Two industry sources said they believed Paragon was trying to set itself apart further by promising to get access to the instant messaging applications on a device, rather than taking complete control of everything on a phone. One of the sources said they understood that Paragon’s spyware exploits the protocols of end-to-end encrypted apps, meaning it would hack into messages via vulnerabilities in the core ways in which the software operates.

Read that last sentence again: Paragon uses unpatched zero-day exploits in the software to hack messaging apps.

Posted on August 3, 2021 at 6:44 AMView Comments

New Spectre-Like Attacks

There’s new research that demonstrates security vulnerabilities in all of the AMD and Intel chips with micro-op caches, including the ones that were specifically engineered to be resistant to the Spectre/Meltdown attacks of three years ago.

Details:

The new line of attacks exploits the micro-op cache: an on-chip structure that speeds up computing by storing simple commands and allowing the processor to fetch them quickly and early in the speculative execution process, as the team explains in a writeup from the University of Virginia. Even though the processor quickly realizes its mistake and does a U-turn to go down the right path, attackers can get at the private data while the processor is still heading in the wrong direction.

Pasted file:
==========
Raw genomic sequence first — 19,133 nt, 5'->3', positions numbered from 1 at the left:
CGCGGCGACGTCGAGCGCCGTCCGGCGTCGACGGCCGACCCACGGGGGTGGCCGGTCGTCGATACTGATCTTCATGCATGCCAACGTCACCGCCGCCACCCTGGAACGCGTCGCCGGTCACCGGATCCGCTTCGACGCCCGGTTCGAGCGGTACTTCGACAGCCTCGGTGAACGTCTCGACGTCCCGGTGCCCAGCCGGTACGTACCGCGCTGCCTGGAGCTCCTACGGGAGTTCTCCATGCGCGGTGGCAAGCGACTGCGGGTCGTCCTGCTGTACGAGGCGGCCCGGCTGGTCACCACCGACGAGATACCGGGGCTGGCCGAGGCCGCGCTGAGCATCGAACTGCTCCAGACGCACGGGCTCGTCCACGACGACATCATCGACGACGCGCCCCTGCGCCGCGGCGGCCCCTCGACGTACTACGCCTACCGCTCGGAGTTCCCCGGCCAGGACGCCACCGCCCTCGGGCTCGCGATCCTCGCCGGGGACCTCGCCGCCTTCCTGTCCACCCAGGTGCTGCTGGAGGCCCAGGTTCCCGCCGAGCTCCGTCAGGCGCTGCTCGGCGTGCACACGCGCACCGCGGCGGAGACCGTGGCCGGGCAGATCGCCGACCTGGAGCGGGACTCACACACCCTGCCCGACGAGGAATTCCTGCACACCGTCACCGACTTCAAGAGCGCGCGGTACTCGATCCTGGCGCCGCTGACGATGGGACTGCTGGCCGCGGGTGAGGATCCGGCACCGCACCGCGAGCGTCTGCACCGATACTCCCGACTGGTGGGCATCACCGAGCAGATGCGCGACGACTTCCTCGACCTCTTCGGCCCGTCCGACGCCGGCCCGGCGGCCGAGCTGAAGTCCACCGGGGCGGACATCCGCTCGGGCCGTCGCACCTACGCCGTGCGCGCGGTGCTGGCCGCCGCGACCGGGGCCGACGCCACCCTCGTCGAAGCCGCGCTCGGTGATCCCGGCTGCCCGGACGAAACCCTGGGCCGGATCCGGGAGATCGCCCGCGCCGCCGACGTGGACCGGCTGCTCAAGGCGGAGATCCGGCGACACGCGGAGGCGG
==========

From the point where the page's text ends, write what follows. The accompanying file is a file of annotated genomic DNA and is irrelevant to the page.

It seems really difficult to exploit these vulnerabilities. We’ll need some more analysis before we understand what we have to patch and how.

More news.

Posted on May 5, 2021 at 10:35 AMView Comments

Serious MacOS Vulnerability Patched

Apple just patched a MacOS vulnerability that bypassed malware checks.

The flaw is akin to a front entrance that’s barred and bolted effectively, but with a cat door at the bottom that you can easily toss a bomb through. Apple mistakenly assumed that applications will always have certain specific attributes. Owens discovered that if he made an application that was really just a script—code that tells another program what do rather than doing it itself—and didn’t include a standard application metadata file called “info.plist,” he could silently run the app on any Mac. The operating system wouldn’t even give its most basic prompt: “This is an application downloaded from the Internet. Are you sure you want to open it?”

More.

Posted on April 30, 2021 at 7:38 AMView Comments

Accellion Supply Chain Hack

A vulnerability in the Accellion file-transfer program is being used by criminal groups to hack networks worldwide.

There’s much in the article about when Accellion knew about the vulnerability, when it alerted its customers, and when it patched its software.